Monday, May 2, 2011
When I post a review on Fragrantica, I generally have a quick look through the posts, and never fail to be amazed by people’s obsessive posting of pictures of the bottle for any perfume that they mention. Sometimes there’s a thread with dozens of posts about the same perfume, each with the same bottle icon, making what could be a short thread very long and tiresome to go through. Even on Basenotes, if you look at threads like “Scent of the Day”, you’ll see that many people who post have inserted a picture of the perfume in question or the ad for it, sometimes as large as a billboard.
Frankly, I don’t get it. To me, perfume is not about appearance, it’s all about how it smells. I do like to have a name by which to identify each perfume that I try, but that’s it. Once I’ve seen a picture of a bottle of Chanel No. 5 or Alien, I know what it looks like. I don’t need to see it again and again. If I really want to know what the container looks like, it’s easy to look it up.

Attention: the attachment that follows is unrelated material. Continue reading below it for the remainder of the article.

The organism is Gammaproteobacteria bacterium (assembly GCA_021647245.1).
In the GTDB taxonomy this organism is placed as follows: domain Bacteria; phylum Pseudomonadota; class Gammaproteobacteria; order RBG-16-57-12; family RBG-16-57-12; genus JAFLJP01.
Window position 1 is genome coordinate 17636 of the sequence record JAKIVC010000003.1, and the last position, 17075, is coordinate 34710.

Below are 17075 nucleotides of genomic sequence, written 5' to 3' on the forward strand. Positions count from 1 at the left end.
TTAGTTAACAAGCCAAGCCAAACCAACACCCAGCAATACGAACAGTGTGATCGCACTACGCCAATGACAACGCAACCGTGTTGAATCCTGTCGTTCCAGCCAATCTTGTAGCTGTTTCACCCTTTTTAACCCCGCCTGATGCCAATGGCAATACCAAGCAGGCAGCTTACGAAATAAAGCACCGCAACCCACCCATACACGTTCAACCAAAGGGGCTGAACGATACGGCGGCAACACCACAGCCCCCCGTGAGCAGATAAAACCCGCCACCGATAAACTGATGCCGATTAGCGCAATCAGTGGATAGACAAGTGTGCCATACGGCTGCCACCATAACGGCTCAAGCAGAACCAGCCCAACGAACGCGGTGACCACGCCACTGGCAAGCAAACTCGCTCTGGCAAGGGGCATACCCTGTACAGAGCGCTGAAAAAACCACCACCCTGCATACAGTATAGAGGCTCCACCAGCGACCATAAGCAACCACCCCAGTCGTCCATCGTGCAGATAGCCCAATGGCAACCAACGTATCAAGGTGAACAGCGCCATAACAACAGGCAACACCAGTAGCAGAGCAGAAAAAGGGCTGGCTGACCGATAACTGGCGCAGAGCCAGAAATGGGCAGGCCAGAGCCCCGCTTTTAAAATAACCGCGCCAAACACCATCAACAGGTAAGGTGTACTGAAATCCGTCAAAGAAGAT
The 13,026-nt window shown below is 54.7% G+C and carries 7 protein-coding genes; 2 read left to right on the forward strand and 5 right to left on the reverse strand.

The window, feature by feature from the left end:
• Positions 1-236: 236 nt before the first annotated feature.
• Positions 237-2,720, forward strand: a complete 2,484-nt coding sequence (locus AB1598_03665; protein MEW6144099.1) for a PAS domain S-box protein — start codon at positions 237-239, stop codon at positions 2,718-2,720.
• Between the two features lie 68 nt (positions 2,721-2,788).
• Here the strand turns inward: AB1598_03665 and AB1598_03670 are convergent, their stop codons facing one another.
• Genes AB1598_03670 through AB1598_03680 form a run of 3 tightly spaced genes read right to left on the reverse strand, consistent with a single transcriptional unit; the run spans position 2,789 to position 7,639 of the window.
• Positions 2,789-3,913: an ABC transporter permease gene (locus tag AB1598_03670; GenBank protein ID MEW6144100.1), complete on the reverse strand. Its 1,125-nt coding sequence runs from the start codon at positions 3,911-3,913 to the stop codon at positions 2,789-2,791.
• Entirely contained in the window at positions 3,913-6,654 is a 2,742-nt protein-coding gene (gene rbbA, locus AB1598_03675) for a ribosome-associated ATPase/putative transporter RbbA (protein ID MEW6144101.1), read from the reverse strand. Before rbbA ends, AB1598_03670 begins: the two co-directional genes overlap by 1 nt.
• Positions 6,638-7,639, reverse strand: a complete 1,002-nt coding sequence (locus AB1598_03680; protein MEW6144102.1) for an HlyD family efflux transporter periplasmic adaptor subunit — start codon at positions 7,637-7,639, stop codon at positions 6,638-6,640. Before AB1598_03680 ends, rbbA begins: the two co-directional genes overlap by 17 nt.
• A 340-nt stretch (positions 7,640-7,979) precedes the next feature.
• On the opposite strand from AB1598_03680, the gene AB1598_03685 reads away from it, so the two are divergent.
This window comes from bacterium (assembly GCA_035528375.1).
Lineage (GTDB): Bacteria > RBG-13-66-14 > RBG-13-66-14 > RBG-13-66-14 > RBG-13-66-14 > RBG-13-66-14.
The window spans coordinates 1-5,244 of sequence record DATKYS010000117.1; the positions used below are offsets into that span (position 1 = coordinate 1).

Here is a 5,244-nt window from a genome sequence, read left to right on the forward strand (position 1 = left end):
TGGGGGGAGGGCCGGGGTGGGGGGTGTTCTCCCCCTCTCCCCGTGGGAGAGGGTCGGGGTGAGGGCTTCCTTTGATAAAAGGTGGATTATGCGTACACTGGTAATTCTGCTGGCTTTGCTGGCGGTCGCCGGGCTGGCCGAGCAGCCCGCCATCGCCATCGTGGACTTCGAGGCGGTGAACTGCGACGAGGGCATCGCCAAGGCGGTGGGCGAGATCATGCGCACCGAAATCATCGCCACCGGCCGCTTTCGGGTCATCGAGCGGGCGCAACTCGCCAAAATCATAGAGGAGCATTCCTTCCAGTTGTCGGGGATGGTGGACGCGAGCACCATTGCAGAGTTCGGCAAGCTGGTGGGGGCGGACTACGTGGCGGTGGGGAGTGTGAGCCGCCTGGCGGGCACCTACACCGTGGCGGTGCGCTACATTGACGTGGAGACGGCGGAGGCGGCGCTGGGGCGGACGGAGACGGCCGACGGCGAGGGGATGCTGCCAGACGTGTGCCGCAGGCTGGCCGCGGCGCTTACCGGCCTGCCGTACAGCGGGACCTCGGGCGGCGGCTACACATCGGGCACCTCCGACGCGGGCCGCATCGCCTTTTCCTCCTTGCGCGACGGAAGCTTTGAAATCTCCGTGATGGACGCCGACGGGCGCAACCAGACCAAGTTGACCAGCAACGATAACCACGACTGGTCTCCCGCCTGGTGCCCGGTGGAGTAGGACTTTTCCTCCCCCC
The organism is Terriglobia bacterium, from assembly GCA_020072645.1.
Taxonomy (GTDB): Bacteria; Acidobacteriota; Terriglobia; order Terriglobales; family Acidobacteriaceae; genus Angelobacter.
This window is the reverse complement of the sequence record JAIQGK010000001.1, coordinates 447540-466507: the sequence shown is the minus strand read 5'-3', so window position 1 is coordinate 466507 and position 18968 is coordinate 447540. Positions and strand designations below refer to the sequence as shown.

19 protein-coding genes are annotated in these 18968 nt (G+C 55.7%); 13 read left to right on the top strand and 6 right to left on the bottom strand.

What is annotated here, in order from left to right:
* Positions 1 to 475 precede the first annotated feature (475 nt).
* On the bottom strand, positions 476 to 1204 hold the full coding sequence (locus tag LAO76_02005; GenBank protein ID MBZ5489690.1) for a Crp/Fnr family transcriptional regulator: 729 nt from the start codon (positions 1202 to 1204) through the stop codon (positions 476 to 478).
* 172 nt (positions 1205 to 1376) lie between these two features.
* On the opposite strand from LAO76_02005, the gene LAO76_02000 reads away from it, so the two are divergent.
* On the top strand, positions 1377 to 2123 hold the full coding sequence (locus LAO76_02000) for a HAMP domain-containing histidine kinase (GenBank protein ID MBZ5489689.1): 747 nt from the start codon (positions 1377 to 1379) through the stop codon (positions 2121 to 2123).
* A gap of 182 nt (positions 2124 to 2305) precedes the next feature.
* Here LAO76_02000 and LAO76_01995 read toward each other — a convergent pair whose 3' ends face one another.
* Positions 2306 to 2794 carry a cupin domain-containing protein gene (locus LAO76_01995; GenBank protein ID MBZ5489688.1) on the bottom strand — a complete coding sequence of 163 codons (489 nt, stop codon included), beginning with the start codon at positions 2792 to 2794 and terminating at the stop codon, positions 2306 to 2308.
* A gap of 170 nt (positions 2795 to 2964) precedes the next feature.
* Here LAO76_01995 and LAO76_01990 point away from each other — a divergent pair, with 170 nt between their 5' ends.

I can’t help but think that some people focus more on a perfume’s bottle and advertising than they do on the fragrance itself. Or maybe because it’s so hard to describe scents verbally, people come to view a perfume in terms of its bottle or advertising image, which eventually becomes sort of a pictograph that serves as a name in their minds. Maybe the reason I find the use of bottle and ad pictographs so superfluous is because, in my mind’s eye, I already have my own abstract visual images of what each perfume is like, formed when I smelled it from a generic sample vial, and these have nothing to do with the bottle or ad.
So my question to you, dear reader, is whether you mentally use perfume bottles or ads as pictographs or symbols to represent the perfume. Is this a good thing? Setting aside issues of quality and aesthetics in packaging or advertising, do you think that a perfume’s value is enhanced by an iconic bottle or ad?